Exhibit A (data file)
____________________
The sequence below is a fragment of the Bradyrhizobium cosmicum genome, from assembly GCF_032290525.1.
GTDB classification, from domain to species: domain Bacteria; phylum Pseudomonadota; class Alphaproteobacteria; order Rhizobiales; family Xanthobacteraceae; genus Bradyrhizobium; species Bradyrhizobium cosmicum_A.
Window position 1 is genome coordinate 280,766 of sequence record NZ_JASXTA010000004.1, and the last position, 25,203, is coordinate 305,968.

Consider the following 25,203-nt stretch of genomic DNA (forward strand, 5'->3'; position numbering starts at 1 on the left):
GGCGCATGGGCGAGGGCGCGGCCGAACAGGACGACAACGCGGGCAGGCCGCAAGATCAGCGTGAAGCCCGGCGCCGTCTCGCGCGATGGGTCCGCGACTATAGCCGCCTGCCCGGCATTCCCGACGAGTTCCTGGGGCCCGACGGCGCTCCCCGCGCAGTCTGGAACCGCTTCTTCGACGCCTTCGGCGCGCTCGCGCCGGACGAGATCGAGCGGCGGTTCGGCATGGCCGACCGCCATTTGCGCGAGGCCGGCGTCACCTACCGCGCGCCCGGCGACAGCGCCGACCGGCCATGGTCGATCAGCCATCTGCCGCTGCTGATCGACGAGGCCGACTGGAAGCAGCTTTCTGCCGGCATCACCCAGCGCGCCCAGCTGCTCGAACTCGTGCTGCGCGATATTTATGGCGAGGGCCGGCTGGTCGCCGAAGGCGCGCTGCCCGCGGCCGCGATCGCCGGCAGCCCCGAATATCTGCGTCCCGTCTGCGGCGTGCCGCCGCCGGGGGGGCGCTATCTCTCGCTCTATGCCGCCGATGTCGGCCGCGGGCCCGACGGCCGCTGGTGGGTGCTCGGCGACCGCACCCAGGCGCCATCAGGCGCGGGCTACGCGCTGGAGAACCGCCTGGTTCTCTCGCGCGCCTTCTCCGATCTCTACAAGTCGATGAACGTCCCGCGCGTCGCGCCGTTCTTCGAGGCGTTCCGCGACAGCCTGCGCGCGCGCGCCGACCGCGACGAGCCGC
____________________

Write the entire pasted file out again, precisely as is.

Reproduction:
The sequence below is a fragment of the Bradyrhizobium cosmicum genome, from assembly GCF_032290525.1.
GTDB classification, from domain to species: domain Bacteria; phylum Pseudomonadota; class Alphaproteobacteria; order Rhizobiales; family Xanthobacteraceae; genus Bradyrhizobium; species Bradyrhizobium cosmicum_A.
Window position 1 is genome coordinate 280,766 of sequence record NZ_JASXTA010000004.1, and the last position, 25,203, is coordinate 305,968.

Consider the following 25,203-nt stretch of genomic DNA (forward strand, 5'->3'; position numbering starts at 1 on the left):
GGCGCATGGGCGAGGGCGCGGCCGAACAGGACGACAACGCGGGCAGGCCGCAAGATCAGCGTGAAGCCCGGCGCCGTCTCGCGCGATGGGTCCGCGACTATAGCCGCCTGCCCGGCATTCCCGACGAGTTCCTGGGGCCCGACGGCGCTCCCCGCGCAGTCTGGAACCGCTTCTTCGACGCCTTCGGCGCGCTCGCGCCGGACGAGATCGAGCGGCGGTTCGGCATGGCCGACCGCCATTTGCGCGAGGCCGGCGTCACCTACCGCGCGCCCGGCGACAGCGCCGACCGGCCATGGTCGATCAGCCATCTGCCGCTGCTGATCGACGAGGCCGACTGGAAGCAGCTTTCTGCCGGCATCACCCAGCGCGCCCAGCTGCTCGAACTCGTGCTGCGCGATATTTATGGCGAGGGCCGGCTGGTCGCCGAAGGCGCGCTGCCCGCGGCCGCGATCGCCGGCAGCCCCGAATATCTGCGTCCCGTCTGCGGCGTGCCGCCGCCGGGGGGGCGCTATCTCTCGCTCTATGCCGCCGATGTCGGCCGCGGGCCCGACGGCCGCTGGTGGGTGCTCGGCGACCGCACCCAGGCGCCATCAGGCGCGGGCTACGCGCTGGAGAACCGCCTGGTTCTCTCGCGCGCCTTCTCCGATCTCTACAAGTCGATGAACGTCCCGCGCGTCGCGCCGTTCTTCGAGGCGTTCCGCGACAGCCTGCGCGCGCGCGCCGACCGCGACGAGCCGC